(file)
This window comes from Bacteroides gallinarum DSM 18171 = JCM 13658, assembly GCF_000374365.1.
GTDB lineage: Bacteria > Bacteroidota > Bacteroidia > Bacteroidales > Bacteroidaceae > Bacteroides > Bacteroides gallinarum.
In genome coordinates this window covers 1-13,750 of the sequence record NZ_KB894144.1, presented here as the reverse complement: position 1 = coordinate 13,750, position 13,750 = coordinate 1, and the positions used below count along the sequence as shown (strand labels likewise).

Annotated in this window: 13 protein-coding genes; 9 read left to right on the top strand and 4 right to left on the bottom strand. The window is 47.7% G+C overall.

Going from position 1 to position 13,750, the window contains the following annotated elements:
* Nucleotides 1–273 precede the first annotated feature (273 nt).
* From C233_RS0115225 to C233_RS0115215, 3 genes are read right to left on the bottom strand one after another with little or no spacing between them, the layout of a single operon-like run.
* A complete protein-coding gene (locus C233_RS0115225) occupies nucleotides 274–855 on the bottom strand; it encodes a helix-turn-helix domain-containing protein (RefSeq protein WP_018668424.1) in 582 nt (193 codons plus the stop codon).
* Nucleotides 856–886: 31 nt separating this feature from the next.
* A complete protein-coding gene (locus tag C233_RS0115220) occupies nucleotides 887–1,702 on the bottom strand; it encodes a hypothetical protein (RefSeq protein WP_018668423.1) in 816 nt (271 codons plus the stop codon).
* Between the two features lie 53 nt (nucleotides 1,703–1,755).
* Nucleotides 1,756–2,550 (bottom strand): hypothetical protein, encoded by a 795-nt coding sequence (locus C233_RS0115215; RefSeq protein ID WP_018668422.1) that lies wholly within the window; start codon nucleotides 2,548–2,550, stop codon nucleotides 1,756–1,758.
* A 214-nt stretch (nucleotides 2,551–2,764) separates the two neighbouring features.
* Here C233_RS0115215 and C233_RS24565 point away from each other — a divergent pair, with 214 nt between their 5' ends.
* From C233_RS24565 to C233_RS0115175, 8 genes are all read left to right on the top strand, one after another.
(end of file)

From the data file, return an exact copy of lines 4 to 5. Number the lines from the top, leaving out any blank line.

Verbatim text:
Annotated in this window: 13 protein-coding genes; 9 read left to right on the top strand and 4 right to left on the bottom strand. The window is 47.7% G+C overall.

Going from position 1 to position 13,750, the window contains the following annotated elements: